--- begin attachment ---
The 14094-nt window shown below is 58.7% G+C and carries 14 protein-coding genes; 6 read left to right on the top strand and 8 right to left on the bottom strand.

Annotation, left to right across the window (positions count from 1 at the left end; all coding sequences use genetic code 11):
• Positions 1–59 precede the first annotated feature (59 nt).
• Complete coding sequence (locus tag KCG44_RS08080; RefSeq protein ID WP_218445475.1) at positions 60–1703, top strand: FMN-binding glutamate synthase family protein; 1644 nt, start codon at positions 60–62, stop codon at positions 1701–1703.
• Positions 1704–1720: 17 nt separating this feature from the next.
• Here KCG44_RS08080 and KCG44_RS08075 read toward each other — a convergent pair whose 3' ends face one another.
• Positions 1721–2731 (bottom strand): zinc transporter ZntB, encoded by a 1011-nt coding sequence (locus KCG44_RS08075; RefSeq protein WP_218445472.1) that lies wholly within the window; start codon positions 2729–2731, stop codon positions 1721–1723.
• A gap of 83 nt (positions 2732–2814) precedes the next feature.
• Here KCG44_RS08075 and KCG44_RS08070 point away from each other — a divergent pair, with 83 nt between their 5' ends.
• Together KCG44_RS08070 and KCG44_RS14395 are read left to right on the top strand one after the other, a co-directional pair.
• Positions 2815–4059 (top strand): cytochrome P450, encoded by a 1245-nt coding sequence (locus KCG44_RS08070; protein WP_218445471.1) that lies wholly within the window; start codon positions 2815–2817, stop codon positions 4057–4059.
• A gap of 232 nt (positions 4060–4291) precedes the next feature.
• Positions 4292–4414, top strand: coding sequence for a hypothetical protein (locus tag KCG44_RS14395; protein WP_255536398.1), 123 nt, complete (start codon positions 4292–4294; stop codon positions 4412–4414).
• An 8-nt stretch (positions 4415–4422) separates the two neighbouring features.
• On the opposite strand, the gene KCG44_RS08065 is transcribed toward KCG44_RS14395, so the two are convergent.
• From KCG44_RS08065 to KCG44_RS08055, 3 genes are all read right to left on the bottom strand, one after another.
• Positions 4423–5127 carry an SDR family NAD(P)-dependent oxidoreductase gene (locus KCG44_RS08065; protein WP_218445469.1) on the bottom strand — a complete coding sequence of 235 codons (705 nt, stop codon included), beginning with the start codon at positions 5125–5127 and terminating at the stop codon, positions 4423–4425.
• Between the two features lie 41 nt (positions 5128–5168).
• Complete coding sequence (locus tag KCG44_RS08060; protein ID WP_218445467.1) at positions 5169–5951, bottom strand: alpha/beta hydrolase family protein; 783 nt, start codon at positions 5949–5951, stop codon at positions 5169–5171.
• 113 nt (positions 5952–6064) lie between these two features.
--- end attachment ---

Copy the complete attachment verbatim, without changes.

The 14094-nt window shown below is 58.7% G+C and carries 14 protein-coding genes; 6 read left to right on the top strand and 8 right to left on the bottom strand.

Annotation, left to right across the window (positions count from 1 at the left end; all coding sequences use genetic code 11):
• Positions 1–59 precede the first annotated feature (59 nt).
• Complete coding sequence (locus tag KCG44_RS08080; RefSeq protein ID WP_218445475.1) at positions 60–1703, top strand: FMN-binding glutamate synthase family protein; 1644 nt, start codon at positions 60–62, stop codon at positions 1701–1703.
• Positions 1704–1720: 17 nt separating this feature from the next.
• Here KCG44_RS08080 and KCG44_RS08075 read toward each other — a convergent pair whose 3' ends face one another.
• Positions 1721–2731 (bottom strand): zinc transporter ZntB, encoded by a 1011-nt coding sequence (locus KCG44_RS08075; RefSeq protein WP_218445472.1) that lies wholly within the window; start codon positions 2729–2731, stop codon positions 1721–1723.
• A gap of 83 nt (positions 2732–2814) precedes the next feature.
• Here KCG44_RS08075 and KCG44_RS08070 point away from each other — a divergent pair, with 83 nt between their 5' ends.
• Together KCG44_RS08070 and KCG44_RS14395 are read left to right on the top strand one after the other, a co-directional pair.
• Positions 2815–4059 (top strand): cytochrome P450, encoded by a 1245-nt coding sequence (locus KCG44_RS08070; protein WP_218445471.1) that lies wholly within the window; start codon positions 2815–2817, stop codon positions 4057–4059.
• A gap of 232 nt (positions 4060–4291) precedes the next feature.
• Positions 4292–4414, top strand: coding sequence for a hypothetical protein (locus tag KCG44_RS14395; protein WP_255536398.1), 123 nt, complete (start codon positions 4292–4294; stop codon positions 4412–4414).
• An 8-nt stretch (positions 4415–4422) separates the two neighbouring features.
• On the opposite strand, the gene KCG44_RS08065 is transcribed toward KCG44_RS14395, so the two are convergent.
• From KCG44_RS08065 to KCG44_RS08055, 3 genes are all read right to left on the bottom strand, one after another.
• Positions 4423–5127 carry an SDR family NAD(P)-dependent oxidoreductase gene (locus KCG44_RS08065; protein WP_218445469.1) on the bottom strand — a complete coding sequence of 235 codons (705 nt, stop codon included), beginning with the start codon at positions 5125–5127 and terminating at the stop codon, positions 4423–4425.
• Between the two features lie 41 nt (positions 5128–5168).
• Complete coding sequence (locus tag KCG44_RS08060; protein ID WP_218445467.1) at positions 5169–5951, bottom strand: alpha/beta hydrolase family protein; 783 nt, start codon at positions 5949–5951, stop codon at positions 5169–5171.
• 113 nt (positions 5952–6064) lie between these two features.